Perhaps you’re among the few people who have witnessed their infancy. Maybe the first time you heard about them was in 2013, when they received some publicity and were recognized as an emerging genre. Or maybe it wasn’t until June 2015, when Lord Gaben himself contributed to their increasing popularity during a summer sale on Steam. Or maybe you haven’t heard the term until today. Clickers are a new genre of games, which has been gaining popularity at an admirable pace. Oddly enough, though, it all started with one videogame that was mocking the bad practices of the industry. And cows, too.
There’s a good chance that you can remember the surge of popularity of Facebook’s browser and mobile games such as FarmVille – that was around 2010. Many people who knew a thing or two about video games were voicing their criticism quite openly – pointing their fingers at the aggressive monetization of the experience and the lack of ambition in approaching the production of these titles. Among those critics was Ion Bogost – a journalist and game designer. Back in July 2010, he was participating in a seminar on video games, where he wanted to address the issue of the dark side of social games.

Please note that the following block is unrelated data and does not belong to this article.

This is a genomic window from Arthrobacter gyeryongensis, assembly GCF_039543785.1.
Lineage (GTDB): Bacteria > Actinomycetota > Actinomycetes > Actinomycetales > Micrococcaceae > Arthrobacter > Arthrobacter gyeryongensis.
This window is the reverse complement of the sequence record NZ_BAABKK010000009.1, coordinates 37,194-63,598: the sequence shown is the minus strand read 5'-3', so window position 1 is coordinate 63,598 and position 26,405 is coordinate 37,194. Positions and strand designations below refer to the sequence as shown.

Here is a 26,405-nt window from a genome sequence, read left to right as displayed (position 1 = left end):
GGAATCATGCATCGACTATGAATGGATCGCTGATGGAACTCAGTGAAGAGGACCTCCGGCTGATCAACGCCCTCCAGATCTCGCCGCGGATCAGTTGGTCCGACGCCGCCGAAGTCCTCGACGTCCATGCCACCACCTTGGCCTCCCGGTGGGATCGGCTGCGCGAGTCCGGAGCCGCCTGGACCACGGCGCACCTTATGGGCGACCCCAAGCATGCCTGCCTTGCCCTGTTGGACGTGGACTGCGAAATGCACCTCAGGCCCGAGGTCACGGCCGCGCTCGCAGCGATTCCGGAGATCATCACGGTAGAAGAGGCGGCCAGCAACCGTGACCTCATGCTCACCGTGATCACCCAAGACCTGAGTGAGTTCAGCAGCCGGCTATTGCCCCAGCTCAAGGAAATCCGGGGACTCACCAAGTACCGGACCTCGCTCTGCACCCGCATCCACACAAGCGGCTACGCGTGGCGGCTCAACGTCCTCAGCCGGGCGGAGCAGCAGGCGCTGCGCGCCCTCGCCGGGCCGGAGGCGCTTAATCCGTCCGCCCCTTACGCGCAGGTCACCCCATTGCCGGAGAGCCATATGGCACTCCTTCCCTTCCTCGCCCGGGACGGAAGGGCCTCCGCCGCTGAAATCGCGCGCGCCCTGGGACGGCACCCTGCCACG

The first Clicker was a mockery…
To make sure his message really stroke a chord, he had created Cow Clicker – a Facebook game that pushed the mechanics known from other games well beyond the frontier of absurd. In this game, which was basically written between lunch and dinner, players could click on a cow every six hours, thus earning one point. If your friends were playing as well, you could also click their cows, earning an additional point for each. Beyond this captivating mechanic, the game also allowed you to buy some skins for the cow and to shorten the interval between clicks – for real money, of course. And that was about everything the game had to offer. Cow Clicker was the essence of the rotten practices of the industry.
You would imagine Bogost must have been quite surprised when his “video game” rapidly started to gain popularity – during just two months, more than 50,000 people indulged in clicking the cows to their hearts’ content. The creator of the game was somewhat taken aback by what was happening, but the gamedev instinct must have gotten the better of him – he expanded the game slightly, adding new types of cows and different kinds of rewards for surpassing the thresholds of clicks.
The man used the unlikely popularity of his clicker to mock other practices of the industry – trends that he found disagreeable. Around a year after the game debuted, an event called “Cowpocalypse” was announced – in the game appeared a clock, counting down time left until the inevitable end. The players were able to postpone that unpleasant moment if they were only willing to spare a dime or two. And some actually did: the Cowpocalypse earned around 700 bucks. Eventually, however, the clock ran out. Clicking was still possible, but the cows disappeared. The accusations that the game became less interesting without them were largely dismissed by Bogost himself, whose allegedly thought that it was boring as hell anyway.